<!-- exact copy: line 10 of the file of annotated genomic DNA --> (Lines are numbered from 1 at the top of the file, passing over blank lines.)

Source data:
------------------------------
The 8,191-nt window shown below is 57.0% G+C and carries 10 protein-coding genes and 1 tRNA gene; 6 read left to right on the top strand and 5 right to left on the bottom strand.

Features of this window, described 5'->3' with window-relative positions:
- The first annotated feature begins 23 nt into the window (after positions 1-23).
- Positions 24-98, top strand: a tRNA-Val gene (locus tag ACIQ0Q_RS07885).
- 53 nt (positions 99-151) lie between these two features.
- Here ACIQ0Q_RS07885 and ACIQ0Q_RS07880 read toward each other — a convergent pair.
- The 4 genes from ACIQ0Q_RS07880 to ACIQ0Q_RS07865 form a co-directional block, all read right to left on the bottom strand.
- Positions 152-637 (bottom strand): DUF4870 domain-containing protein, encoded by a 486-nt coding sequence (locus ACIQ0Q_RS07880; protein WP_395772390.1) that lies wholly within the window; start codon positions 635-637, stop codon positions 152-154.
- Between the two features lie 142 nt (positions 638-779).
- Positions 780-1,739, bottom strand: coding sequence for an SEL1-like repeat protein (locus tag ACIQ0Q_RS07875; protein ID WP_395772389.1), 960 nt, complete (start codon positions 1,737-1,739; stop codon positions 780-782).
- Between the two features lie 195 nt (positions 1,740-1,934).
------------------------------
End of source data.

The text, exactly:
- Positions 780-1,739, bottom strand: coding sequence for an SEL1-like repeat protein (locus tag ACIQ0Q_RS07875; protein ID WP_395772389.1), 960 nt, complete (start codon positions 1,737-1,739; stop codon positions 780-782).